Deb's concern for her readers getting the most out of the work she does also plays into the way she uses social media: "You have to know what you're selling, I guess. For me, it's the stories, it's the recipes. So, I always felt social media has to meet people where they are. If you want to find out about my site on Facebook, let me show up on Facebook and be there. If you want to get your news on Twitter, I will be in all those places. I will meet you there. But I'm still going to tell you what I'm doing, where I'm doing it, if that makes sense."
Perhaps what's so surprising about Deb's success, in the end, is that she has kept Smitten Kitchen a one-woman show. "It's not the smartest thing I've ever done...It's not making me feel younger. I do my own everything. And part of it is that I...You could say I'm a control freak, but it's more that who else...How are you going to answer email for me? How are you going to write for me? How are you going to edit photos? It's all my vision."
To hear more about that vision and what makes the person behind Smitten Kitchen tick, you're just going to have to tune into the show.
The full transcript for this week's podcast can be found over at Serious Eats.
A week after sitting down with Elise Bauer of Simply Recipes, I got to reminisce with another seminal food blogger: Deb Perelman of Smitten Kitchen. Deb started Smitten Kitchen in 2006, the same year that Serious Eats launched. Twelve years later, Smitten Kitchen has millions of readers who come to the site for both her fine recipes and her realistic portrayal of her insanely busy city life, testing recipes and posting on her blog with two young children underfoot. Somehow she's managed to also write two best-selling cookbooks, The Smitten Kitchen Cookbook, and her recently published Smitten Kitchen Every Day: Triumphant and Unfussy New Favorites.
When I posited that one of the reasons Smitten Kitchen resonated with so many people is Deb's ability to laugh at herself and readily admit to failure, she responded, "Yeah, I thought that was so strange, that we were supposed to pretend we were perfect. How hard would that be to maintain? I'd last maybe a day, like a week perhaps...That's not life."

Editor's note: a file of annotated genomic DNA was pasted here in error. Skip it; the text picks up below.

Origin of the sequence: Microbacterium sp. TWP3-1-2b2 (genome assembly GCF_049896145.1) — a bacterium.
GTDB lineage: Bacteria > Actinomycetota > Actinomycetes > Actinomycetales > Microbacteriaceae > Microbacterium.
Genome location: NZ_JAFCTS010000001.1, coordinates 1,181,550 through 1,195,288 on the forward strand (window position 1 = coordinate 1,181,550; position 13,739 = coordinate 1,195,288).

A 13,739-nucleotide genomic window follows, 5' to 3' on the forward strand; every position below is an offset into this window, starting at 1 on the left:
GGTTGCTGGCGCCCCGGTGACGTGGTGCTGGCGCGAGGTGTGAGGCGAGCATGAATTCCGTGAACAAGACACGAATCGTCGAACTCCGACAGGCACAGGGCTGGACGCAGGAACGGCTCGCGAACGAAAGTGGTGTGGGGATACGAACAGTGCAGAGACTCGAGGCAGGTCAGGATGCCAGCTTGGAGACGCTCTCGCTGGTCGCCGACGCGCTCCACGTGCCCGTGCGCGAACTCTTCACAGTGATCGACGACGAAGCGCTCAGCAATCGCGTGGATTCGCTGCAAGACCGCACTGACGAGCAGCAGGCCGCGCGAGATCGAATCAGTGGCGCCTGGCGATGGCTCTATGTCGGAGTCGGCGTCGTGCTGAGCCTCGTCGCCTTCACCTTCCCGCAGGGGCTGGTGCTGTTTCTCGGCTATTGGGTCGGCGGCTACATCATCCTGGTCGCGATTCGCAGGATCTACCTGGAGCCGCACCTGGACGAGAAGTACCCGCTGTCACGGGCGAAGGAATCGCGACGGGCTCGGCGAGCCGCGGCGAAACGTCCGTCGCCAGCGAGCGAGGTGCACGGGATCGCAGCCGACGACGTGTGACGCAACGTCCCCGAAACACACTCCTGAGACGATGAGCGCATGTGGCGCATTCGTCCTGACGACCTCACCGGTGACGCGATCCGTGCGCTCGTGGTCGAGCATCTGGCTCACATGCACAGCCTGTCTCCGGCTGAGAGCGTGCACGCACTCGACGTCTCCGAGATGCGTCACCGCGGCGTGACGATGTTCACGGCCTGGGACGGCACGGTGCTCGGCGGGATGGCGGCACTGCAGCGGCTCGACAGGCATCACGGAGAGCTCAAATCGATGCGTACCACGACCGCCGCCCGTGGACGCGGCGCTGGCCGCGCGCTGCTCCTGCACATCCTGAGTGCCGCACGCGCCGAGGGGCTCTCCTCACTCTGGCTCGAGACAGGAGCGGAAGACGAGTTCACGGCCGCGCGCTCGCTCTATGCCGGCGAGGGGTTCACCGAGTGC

What explains the success of Smitten Kitchen? Deb isn't sure, but she said, "I'm hoping that I'm speaking about things in real language. I hope that I'm not pretending to be something I'm not, pretending cooking is something that it's not. I just think, 'Okay, so this is super hard to try to cook this with like a kid underfoot.' Why would I lie about that? Because this is real and we're all dealing with this. I kind of do it [the blog] to share the burden a little bit, like, 'Why should I feel like I'm carrying all this myself when we're all dealing with this?'"
Perelman is ever hopeful, whether it comes to the latest recipe she's testing or the future of food blogs. "I really do like the fact that that you can have a long, crappy day, and make a recipe that's new and fun, and it can be the highlight of your day." As for food blogging, Deb said, "You know, it didn't begin and end with me, and...I know that blogs sound like a very dated thing, but I always feel like if you're trying to get yourself out there, put yourself out there. So what if you have ten people reading? When somebody wants a link to your clips, there it is."
For more pearls of wisdom from Deb Perelman, check out part 1 of her Special Sauce interview.
The full transcript for this week's episode can be found over at Serious Eats.